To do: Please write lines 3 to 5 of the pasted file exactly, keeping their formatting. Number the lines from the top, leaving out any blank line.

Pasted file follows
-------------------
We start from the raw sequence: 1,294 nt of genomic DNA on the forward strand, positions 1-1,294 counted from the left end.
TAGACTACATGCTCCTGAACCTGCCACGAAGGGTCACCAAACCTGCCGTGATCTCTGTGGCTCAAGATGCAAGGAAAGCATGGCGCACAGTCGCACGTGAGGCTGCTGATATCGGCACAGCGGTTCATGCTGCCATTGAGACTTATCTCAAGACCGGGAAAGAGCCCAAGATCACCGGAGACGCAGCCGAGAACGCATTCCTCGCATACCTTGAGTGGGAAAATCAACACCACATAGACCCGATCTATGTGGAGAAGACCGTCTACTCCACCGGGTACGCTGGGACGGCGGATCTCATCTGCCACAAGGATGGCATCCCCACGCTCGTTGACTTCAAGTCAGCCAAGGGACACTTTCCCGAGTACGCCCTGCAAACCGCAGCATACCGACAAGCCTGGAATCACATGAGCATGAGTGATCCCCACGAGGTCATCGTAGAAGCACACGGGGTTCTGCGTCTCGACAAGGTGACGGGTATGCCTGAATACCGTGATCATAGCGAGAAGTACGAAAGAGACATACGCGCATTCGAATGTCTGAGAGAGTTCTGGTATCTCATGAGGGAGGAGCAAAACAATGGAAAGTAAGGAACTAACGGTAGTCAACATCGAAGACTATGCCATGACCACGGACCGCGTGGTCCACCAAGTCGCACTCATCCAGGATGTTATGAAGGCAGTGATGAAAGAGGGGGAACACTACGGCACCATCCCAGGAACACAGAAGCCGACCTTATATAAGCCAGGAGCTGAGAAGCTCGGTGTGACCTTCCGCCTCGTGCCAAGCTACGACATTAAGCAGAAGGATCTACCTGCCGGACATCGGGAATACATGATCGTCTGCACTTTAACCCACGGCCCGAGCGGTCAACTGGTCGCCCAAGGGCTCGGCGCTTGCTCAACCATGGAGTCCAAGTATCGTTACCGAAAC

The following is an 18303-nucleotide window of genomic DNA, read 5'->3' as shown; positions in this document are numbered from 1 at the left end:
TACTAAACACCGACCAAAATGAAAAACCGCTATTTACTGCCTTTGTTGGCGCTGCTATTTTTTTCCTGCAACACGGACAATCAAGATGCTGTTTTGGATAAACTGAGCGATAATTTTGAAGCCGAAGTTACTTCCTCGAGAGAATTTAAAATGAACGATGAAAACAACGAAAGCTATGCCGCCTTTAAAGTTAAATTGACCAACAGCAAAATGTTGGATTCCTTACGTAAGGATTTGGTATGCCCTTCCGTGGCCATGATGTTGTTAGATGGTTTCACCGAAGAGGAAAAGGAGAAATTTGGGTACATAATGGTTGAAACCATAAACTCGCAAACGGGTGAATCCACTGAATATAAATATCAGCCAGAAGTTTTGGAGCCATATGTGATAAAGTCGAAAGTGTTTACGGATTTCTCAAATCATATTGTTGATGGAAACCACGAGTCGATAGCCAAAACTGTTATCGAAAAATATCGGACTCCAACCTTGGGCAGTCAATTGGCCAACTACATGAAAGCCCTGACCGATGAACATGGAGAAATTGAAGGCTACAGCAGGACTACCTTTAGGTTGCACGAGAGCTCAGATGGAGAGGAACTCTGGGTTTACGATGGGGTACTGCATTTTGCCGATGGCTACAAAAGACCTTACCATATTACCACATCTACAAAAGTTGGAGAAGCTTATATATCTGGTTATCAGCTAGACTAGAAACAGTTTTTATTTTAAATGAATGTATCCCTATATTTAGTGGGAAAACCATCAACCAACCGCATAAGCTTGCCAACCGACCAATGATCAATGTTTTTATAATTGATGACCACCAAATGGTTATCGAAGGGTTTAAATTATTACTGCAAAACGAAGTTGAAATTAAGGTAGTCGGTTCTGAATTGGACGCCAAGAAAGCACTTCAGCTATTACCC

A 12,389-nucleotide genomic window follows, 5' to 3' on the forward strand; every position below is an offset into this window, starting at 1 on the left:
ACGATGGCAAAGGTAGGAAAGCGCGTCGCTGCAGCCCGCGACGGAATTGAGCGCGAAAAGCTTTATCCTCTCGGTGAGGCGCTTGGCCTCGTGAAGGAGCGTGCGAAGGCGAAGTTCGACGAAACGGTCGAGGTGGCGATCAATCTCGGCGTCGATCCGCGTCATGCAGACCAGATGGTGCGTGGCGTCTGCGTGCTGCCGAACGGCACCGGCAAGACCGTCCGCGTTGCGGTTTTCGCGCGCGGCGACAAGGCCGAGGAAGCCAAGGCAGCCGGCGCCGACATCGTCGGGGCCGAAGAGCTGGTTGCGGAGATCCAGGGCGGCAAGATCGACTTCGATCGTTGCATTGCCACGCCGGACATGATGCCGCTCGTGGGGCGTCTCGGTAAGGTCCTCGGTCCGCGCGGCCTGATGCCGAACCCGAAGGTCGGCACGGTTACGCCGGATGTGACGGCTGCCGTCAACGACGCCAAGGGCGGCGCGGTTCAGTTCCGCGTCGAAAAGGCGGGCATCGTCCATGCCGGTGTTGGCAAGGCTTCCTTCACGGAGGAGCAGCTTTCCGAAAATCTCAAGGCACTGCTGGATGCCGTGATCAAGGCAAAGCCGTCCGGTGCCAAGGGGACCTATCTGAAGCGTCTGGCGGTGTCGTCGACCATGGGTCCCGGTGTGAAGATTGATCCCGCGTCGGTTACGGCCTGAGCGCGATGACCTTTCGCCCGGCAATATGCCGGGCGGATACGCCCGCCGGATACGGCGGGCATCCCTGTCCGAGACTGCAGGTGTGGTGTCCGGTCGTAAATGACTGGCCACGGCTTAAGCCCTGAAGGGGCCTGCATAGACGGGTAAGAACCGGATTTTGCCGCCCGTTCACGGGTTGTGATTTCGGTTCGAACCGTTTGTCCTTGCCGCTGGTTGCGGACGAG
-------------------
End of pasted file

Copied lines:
The following is an 18303-nucleotide window of genomic DNA, read 5'->3' as shown; positions in this document are numbered from 1 at the left end:
TACTAAACACCGACCAAAATGAAAAACCGCTATTTACTGCCTTTGTTGGCGCTGCTATTTTTTTCCTGCAACACGGACAATCAAGATGCTGTTTTGGATAAACTGAGCGATAATTTTGAAGCCGAAGTTACTTCCTCGAGAGAATTTAAAATGAACGATGAAAACAACGAAAGCTATGCCGCCTTTAAAGTTAAATTGACCAACAGCAAAATGTTGGATTCCTTACGTAAGGATTTGGTATGCCCTTCCGTGGCCATGATGTTGTTAGATGGTTTCACCGAAGAGGAAAAGGAGAAATTTGGGTACATAATGGTTGAAACCATAAACTCGCAAACGGGTGAATCCACTGAATATAAATATCAGCCAGAAGTTTTGGAGCCATATGTGATAAAGTCGAAAGTGTTTACGGATTTCTCAAATCATATTGTTGATGGAAACCACGAGTCGATAGCCAAAACTGTTATCGAAAAATATCGGACTCCAACCTTGGGCAGTCAATTGGCCAACTACATGAAAGCCCTGACCGATGAACATGGAGAAATTGAAGGCTACAGCAGGACTACCTTTAGGTTGCACGAGAGCTCAGATGGAGAGGAACTCTGGGTTTACGATGGGGTACTGCATTTTGCCGATGGCTACAAAAGACCTTACCATATTACCACATCTACAAAAGTTGGAGAAGCTTATATATCTGGTTATCAGCTAGACTAGAAACAGTTTTTATTTTAAATGAATGTATCCCTATATTTAGTGGGAAAACCATCAACCAACCGCATAAGCTTGCCAACCGACCAATGATCAATGTTTTTATAATTGATGACCACCAAATGGTTATCGAAGGGTTTAAATTATTACTGCAAAACGAAGTTGAAATTAAGGTAGTCGGTTCTGAATTGGACGCCAAGAAAGCACTTCAGCTATTACCC

A 12,389-nucleotide genomic window follows, 5' to 3' on the forward strand; every position below is an offset into this window, starting at 1 on the left: